Singapore needs a national strategy to combat fake news campaigns run by foreign operators to safeguard its sovereignty and security, a parliamentary Select Committee has said.
The committee, which released a report on its findings and recommendations on Thursday (Sept 20), noted that Singapore has been and will continue to be a target of hostile information campaigns.
Speaking at a media briefing on the report, committee chairman Charles Chong said online falsehoods are "pervasive and can affect different aspects of our country: national security, racial harmony, democratic processes, social cohesion and trust in public institutions".
It is easy to underestimate the problem of fake news, added committee member Janil Puthucheary.
Recent events around the world, however, have shown that operators behind disinformation campaigns can translate online falsehoods into real-world consequences, he said.
"The initial falsehoods may seem ridiculous, trivial, small in the larger scheme of things, but they have been cleverly played on, used to exaggerate and exacerbate local grievances and to manipulate the sentiment of people," he added.
In its report, the committee provided three key observations on deliberate online falsehoods in relation to Singapore.
One is that foreign disinformation has likely occurred and can be expected to continue to take place here.
Two, Singapore's societal conditions are fertile ground for "slow-drip" falsehoods that can cause long-term damage.
Three, regional conflicts can contribute to Singapore's vulnerability to falsehoods.
The committee said it received evidence suggesting that "a range of state and non-state actors" are engaging in disinformation operations here, and that these operators have used online news articles and social media to influence Singaporeans and legitimise another state's international actions.
The committee learnt that Singapore was the top cyber-attack target in the world when it hosted the summit between United States President Donald Trump and North Korean leader Kim Jong Un in June.
Singapore experienced close to 40,000 attacks, 88 per cent of them launched from "a particular foreign state", the committee said, without identifying the state in question.
The recent hacking of SingHealth's databases, which led to the theft of the private data of 1.5 million patients, was also an indicator of the threat Singapore faces, the committee said.
"Both disinformation and cyber attacks are part of a spectrum of non-military tools commonly used in information warfare."
In fact, the committee said, information warfare against Singapore is a more attractive strategy than conventional warfare, as the country's digital connectedness allows foreign actors easy reach to wide segments of the population.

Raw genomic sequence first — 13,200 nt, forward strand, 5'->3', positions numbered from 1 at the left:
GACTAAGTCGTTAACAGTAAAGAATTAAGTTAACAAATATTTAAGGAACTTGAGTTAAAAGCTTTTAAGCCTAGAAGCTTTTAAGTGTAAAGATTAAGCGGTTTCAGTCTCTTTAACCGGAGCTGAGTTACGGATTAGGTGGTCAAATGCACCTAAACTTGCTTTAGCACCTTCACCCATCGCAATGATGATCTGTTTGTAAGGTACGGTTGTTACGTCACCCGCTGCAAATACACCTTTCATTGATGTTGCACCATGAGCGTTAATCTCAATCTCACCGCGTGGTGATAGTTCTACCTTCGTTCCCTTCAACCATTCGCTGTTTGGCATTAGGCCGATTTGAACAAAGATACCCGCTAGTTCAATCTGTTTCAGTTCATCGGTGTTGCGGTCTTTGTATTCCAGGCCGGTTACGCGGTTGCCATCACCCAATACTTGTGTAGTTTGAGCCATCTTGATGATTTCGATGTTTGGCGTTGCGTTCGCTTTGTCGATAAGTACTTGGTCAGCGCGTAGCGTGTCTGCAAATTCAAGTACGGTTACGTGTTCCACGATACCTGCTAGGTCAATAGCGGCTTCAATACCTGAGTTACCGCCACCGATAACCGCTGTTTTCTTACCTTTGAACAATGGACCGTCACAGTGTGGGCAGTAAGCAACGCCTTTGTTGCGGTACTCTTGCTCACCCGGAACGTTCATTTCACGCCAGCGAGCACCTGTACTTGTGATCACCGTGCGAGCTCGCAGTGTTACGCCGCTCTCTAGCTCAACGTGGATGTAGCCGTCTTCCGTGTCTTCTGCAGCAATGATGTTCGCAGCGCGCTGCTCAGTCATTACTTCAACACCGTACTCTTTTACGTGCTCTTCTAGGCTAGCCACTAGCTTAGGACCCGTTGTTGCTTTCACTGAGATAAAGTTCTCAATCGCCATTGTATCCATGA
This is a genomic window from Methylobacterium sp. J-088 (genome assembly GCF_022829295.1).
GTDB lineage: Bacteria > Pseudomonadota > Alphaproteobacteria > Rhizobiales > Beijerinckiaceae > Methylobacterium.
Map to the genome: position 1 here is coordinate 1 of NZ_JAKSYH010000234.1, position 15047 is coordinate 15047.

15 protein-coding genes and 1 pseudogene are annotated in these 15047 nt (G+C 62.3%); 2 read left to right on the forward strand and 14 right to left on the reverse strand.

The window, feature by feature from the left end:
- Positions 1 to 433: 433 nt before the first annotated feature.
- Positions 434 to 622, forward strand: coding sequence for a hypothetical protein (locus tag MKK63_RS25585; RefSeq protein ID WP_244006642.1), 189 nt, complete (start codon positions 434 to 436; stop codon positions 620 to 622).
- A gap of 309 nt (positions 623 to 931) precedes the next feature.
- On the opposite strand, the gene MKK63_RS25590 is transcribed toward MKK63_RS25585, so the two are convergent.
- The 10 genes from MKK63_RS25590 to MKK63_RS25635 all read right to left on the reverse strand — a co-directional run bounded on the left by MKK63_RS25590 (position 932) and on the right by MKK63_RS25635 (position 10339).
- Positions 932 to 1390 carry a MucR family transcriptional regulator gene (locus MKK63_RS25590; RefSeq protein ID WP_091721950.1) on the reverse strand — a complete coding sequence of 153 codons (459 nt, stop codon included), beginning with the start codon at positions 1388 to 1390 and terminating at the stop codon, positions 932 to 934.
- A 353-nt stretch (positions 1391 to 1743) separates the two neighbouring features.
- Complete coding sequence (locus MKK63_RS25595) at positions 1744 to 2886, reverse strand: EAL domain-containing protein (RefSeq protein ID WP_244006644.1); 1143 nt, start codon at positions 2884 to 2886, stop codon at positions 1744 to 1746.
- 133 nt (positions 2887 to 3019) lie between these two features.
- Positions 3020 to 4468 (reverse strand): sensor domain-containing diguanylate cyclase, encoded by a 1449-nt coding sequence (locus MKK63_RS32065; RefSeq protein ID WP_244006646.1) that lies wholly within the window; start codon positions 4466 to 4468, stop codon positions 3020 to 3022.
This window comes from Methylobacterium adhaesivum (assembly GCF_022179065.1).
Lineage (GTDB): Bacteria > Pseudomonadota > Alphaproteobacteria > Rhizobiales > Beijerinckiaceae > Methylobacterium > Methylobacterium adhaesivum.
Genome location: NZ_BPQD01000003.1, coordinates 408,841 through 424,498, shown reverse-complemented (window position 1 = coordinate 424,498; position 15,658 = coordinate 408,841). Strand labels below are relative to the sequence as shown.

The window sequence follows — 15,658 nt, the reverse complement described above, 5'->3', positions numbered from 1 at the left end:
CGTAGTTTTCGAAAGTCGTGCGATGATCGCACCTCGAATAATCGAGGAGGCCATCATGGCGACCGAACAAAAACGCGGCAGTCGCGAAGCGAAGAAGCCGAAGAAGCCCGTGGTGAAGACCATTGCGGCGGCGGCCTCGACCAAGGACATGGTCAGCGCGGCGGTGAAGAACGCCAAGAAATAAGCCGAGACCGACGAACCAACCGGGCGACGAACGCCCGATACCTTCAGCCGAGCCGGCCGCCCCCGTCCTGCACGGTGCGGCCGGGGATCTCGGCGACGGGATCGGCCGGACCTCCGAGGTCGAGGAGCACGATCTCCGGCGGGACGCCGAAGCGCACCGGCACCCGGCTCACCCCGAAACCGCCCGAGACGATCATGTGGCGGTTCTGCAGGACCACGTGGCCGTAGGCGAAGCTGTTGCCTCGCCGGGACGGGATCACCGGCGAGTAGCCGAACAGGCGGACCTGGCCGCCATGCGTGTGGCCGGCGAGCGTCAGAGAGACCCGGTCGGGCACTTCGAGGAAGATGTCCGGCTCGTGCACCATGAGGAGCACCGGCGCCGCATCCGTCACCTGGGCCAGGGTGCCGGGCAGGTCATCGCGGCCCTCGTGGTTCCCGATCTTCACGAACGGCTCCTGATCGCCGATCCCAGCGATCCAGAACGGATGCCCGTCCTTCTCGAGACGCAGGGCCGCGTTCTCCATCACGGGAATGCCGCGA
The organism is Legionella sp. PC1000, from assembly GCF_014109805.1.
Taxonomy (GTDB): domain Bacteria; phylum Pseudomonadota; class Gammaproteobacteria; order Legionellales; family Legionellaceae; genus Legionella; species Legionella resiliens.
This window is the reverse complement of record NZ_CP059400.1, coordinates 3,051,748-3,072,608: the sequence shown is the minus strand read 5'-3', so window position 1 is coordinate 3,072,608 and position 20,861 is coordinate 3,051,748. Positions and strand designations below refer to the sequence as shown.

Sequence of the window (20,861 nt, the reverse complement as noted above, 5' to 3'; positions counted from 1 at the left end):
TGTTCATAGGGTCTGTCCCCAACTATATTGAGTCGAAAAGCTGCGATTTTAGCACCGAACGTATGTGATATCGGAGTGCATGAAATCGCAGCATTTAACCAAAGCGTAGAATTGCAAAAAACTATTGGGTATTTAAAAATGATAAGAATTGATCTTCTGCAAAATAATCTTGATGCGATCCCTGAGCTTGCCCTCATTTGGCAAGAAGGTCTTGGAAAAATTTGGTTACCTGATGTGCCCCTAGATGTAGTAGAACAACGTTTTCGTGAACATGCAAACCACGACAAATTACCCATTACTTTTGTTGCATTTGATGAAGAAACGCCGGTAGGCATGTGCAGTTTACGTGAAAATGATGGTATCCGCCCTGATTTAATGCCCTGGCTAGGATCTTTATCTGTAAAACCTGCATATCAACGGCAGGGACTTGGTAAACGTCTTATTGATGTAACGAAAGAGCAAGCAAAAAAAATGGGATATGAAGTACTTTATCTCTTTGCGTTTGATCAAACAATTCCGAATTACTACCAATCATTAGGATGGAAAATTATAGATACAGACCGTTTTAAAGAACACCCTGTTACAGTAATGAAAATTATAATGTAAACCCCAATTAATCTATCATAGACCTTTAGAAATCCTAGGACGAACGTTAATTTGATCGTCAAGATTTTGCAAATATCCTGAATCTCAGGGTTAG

There are also "cyber armies" that have been deployed to aid sectarian or political agendas in several neighbouring countries, and these can easily be repurposed and deployed against Singapore, it added.
Furthermore, Singapore's diverse society provides fertile ground for insidious "slow drip" falsehoods to cause longer-term damage to society, the committee said.
These "low-level" falsehoods, which could be about a particular ethnic, religious or immigrant group, could raise tensions little by little. Emotions may not be high initially, but falsehoods could make them stronger, the committee said.
Singapore is also vulnerable because regional conflicts could lead to tensions spilling over into the country, the committee said.
For example, it noted that when local media outlets reported on the humanitarian crisis in Myanmar, their social media pages attracted Islamophobic comments from Myanmar-based accounts, triggering backlash from accounts that appeared to belong to Singaporean Muslim users, the committee said.
One clear theme that emerged from the expert evidence the committee received is that the "visible hand" of the state is needed to fight fake news, it added.
For example, in the lead-up to France's 2017 presidential election, key French government agencies took pre-emptive steps to counter fake news operations and cyber attacks.
Examples included offering practical advice to presidential candidates and reducing the use of vulnerable technological products during the election.
"This reportedly ensured that certain presidential candidates and also the general public were well prepared for such attacks, minimising the impact these attacks eventually had on French voters," the committee said.
Fighting for truth
•How Russia turned societies, countries against each other
•The historian who lied about his credentials
TOP OF THE NEWS:
•22 ways Singapore can counter fake news
TOP OF THE NEWS: